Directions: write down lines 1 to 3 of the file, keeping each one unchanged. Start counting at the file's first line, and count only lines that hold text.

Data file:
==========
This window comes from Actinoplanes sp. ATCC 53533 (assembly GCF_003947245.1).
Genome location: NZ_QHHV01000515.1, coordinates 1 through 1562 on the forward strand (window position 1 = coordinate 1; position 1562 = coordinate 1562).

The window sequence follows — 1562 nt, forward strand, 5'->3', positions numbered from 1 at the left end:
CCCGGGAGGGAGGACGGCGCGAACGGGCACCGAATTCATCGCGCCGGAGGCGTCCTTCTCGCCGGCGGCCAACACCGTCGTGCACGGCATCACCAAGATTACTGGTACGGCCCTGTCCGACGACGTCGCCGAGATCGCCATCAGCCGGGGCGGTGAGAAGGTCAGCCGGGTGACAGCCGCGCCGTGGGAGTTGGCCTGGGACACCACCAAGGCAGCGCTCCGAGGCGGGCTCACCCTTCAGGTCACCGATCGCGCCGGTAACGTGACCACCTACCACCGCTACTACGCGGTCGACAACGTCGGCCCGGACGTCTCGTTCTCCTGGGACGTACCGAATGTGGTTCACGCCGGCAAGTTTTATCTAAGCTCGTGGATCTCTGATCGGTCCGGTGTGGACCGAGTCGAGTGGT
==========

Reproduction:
This window comes from Actinoplanes sp. ATCC 53533 (assembly GCF_003947245.1).
Genome location: NZ_QHHV01000515.1, coordinates 1 through 1562 on the forward strand (window position 1 = coordinate 1; position 1562 = coordinate 1562).

The window sequence follows — 1562 nt, forward strand, 5'->3', positions numbered from 1 at the left end: